of identical cylinder segments. and joined in an offset back-toeback' manner so. that their longitudinal center lines do not coincide. This light cam is rotated. about a longitudinal axis parallel to the longitudinal elements of the cylinder segments which islocated midway between the saidtwo center lines. A lightbeamwhichis incident upon the cam, from: a predetermineddirection is deflected at continuously-varying angles of reflection by the continually. changing curvature'of the mirrors at the point of incidence. Since the two halvesof the cam are-identically constructed and.

similarly mounted with respect to the axis of rotation, an. identical sweep of lightrbeam deflection is produced. during each half revolution of thecam. A light sensitive medium, such. as a recording film. or a viewing. screen, may be arranged to receive this deflected light beam. If the light. cam. is rotated at a sufiiciently high speed, the resultant trace appears tobe continuous.

The novelJfeatur-es which I believe to be: characteristic ofmy invention are set forth with particularity in the appended claims. My invention itself, however, together with furtherobjects and advantages thereof. can; best be understood by reference tothe following description taken in connection with. the accompanyingdrawing in which Fig. 1. is a perspective view of an oscillograph' optical system embodying my invention;

Fig. 2 is asimil'ar perspective view of. the lightcarnand viewing screen included in the optical system" of Fig. Iillustrating thetime base deflect-ion resulting from a movement of the light cam; Fig. 3 'isaaschema'tic side view-ofv the optical system' of- Fig; 1 showing a typical defiection pattern caused by the rotation of the light'cam of Fig: 1'; and=Fig-. 4*is a-perspective-view of'a modification of the construction of the lightcam of Fig. 1 whereby certain other desired deflection patterns may be obtained.

Referring to Fig. 1, I have shown an oscillograph optical system comprising a light source such as lamp I, a light directing means such as an apertured plate 2 and a light converging lens 3 which are arranged to provide a beam of light such as schematically indicated by the dashed lines 4. This beam of light 4 impinges upon a galvanometer mirror 5 which is arranged on galvanometer leads 5 to be oscillated by a galvanometer in response to a voltage function supplied to the galvanometer. The galvanometer and the galvanometer mirror may be any conventional type commonly employed in optical oscillographs.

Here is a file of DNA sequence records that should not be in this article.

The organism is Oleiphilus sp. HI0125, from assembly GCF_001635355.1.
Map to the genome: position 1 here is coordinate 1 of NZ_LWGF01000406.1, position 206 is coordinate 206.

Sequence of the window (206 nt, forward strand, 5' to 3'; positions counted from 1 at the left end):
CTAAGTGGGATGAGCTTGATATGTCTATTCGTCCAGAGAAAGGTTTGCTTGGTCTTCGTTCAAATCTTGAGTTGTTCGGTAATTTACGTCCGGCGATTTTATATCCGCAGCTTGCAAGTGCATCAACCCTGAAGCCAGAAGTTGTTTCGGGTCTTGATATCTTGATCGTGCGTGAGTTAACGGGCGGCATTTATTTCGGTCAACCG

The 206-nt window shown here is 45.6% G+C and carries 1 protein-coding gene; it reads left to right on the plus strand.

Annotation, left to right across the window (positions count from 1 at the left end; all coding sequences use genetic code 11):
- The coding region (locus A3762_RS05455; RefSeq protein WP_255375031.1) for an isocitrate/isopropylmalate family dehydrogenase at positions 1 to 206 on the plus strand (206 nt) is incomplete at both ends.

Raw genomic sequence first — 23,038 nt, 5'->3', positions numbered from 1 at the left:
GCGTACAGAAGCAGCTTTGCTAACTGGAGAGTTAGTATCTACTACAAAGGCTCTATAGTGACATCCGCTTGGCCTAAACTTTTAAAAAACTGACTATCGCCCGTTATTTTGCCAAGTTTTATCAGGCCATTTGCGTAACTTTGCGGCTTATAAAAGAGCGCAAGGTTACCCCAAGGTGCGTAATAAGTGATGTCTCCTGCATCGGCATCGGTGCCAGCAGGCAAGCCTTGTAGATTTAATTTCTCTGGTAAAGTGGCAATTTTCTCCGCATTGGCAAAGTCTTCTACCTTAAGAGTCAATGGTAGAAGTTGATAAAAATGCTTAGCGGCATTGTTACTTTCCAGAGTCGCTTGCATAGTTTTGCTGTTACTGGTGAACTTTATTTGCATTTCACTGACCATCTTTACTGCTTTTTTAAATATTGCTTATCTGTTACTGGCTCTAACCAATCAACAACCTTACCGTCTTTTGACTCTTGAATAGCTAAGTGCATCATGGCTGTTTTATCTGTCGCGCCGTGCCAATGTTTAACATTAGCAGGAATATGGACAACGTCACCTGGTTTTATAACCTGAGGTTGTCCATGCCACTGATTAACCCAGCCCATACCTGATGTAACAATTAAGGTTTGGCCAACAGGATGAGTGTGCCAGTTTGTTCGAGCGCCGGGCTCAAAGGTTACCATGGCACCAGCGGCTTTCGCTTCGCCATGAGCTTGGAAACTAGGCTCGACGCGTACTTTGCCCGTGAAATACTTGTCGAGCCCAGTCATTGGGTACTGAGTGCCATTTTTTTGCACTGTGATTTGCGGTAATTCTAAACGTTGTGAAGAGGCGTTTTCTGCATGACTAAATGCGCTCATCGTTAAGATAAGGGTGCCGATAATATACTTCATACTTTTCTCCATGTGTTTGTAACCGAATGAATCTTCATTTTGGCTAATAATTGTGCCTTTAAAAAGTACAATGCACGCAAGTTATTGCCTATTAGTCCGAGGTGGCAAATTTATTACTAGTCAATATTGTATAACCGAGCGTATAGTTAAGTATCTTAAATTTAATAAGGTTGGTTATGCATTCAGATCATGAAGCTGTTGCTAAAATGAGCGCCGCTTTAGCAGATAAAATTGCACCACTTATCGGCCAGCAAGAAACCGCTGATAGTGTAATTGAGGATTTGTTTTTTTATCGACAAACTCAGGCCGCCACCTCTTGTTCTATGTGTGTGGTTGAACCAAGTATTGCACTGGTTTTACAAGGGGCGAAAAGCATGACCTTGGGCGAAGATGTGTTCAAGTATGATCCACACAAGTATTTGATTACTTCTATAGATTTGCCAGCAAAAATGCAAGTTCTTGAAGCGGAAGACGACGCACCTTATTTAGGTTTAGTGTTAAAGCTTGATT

The light beam 4 reflected from the mirror 5 is deflected in a well-known manner by the oscillation of the mirror 5 to move within a particular plane of deflection, such as the horizontal. A second light converging lens 1 is preferably arranged to intercept this reflected light beam 4 and to transmit the beam upon a light cam 8, as will be more fully explained hereinafter.

The light cam 8 comprises a pair of identical convex mirrors 9 and I0 joined in an offset backto-back manner as illustrated. Each mirror 9, I0 is constructed of glass or any other suitable material having a light-reflecting surface, preferably a highly polished surface, and shaped in the form of a longitudinal segment or portion of a cylinder. Each mirror. 9, l0 preferably has a flat back I l, appearing as a chord of a circle in crosssection or end view as shown in Fig. 3, and an arcuate silvered outer surface I? covered with a thin coating of transparent protective material such as silicon monoxide, although the mirrors may alternatively be constructed as transparent hollow tube segments silvered on the inside. The mirrors are joined so that their respective longitudinal edges 13 and I3 are parallel and in the same plane but do not coincide. Although in Fig. 1, I have illustrated the mirrors 9 and H) as being shaped in the form of half cylinders, it will be appreciated that the light cam may be alternatively formed, as illustrated in Fig. 4, by the joinder of any pair of mirrors shaped in the form of longitudinal cylinder segments such as the mirrors 9 and ID of a light cam 8 of Fig. 4.